- Reference Number: HEY-594/2021
- Departments: Neurology and Neurosurgery, Physiotherapy
- Last Updated: 19 March 2021
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This leaflet has been produced to give you information about your neck collar. Most of your questions should have been answered by this leaflet. It is not meant to replace discussion between you and your physiotherapist, nurse or neurosurgeon, but may act as a starting point for discussion. If after reading this leaflet, you require further explanation please discuss this with a member of the neurosurgical team.
Your consultant should have explained the reason for having to wear your hard neck collar. This leaflet is designed to provide you with information on how to apply and remove your neck collar and advises on cleaning and hygiene.
Your physiotherapist or nurse will also teach you individually how to take care of your collar and practice how to use the collar before you are discharged. Any problems or concerns you may have can be directed at the physiotherapist or nurse looking after you.
What is a hard collar and why do I need it?
A hard collar is a device designed to limit movement of your neck. It is most commonly used to manage spinal fractures but can also be used for other reasons such as supporting your neck after surgery.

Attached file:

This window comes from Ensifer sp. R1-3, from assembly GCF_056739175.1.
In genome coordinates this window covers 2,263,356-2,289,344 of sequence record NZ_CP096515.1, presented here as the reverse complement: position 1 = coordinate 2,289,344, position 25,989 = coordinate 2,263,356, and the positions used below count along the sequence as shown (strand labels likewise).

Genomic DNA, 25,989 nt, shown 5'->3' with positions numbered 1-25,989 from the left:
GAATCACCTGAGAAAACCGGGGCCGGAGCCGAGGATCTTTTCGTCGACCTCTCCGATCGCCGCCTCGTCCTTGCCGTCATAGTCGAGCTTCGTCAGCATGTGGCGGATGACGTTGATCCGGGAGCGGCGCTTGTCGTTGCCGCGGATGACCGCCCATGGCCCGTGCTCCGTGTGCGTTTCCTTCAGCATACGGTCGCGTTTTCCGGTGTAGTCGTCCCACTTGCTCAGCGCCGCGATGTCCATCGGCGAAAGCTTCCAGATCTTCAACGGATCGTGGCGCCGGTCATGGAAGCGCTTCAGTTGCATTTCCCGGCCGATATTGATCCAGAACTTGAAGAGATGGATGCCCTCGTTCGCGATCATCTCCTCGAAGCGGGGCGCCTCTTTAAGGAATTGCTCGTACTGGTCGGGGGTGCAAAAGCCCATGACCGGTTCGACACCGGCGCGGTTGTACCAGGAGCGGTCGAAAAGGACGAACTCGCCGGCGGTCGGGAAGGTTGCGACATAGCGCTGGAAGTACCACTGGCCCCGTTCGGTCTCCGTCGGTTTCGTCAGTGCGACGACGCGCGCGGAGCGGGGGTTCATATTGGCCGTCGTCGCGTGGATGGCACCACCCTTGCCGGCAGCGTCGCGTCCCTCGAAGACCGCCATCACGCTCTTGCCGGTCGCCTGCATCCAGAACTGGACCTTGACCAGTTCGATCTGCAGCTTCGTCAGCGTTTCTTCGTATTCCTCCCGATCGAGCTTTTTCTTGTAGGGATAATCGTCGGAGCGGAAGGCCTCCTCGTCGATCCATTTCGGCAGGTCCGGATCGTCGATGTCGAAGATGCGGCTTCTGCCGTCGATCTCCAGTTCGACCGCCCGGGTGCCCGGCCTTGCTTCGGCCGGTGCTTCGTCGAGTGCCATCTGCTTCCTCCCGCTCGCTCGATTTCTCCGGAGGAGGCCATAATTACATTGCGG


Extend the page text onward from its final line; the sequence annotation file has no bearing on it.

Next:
The collar will maintain your neck in the proper position while it is healing. Not being able to turn or shake your head may seem unusual, but limiting the motion of your neck is an important part of your treatment and will prevent further damage.
Can there be complications with wearing a hard collar?
The collar does not prevent all movement within your neck it just limits it. It is important you are aware of your posture and ensure the collar is fitted tight enough to give your neck the support it needs.
It is important the collar is removed daily to be able to wash, dry and check your skin. If the collar is not on tight enough or not cleaned it can rub and cause pressure sores or skin irritation.
Wearing a collar may cause some weakness of the muscles around your neck, as the collar will essentially be doing some of the work of these muscles. However, when you no longer require your collar you will be advised to gradually remove it and you will be provided with an exercise program to strengthen your muscles again.
Wearing and removing your collar
An experienced healthcare professional will measure and fit you into the most suitable collar for your shape and size. They will then teach you how to apply it and ensure it is fitting correctly. You will be taught and monitored on your application of it to ensure it is fitting correctly. You will be instructed how to remove your collar daily for washing, depending on your individual circumstances this maybe in the sitting or lying position. You will be advised on the most appropriate position for your condition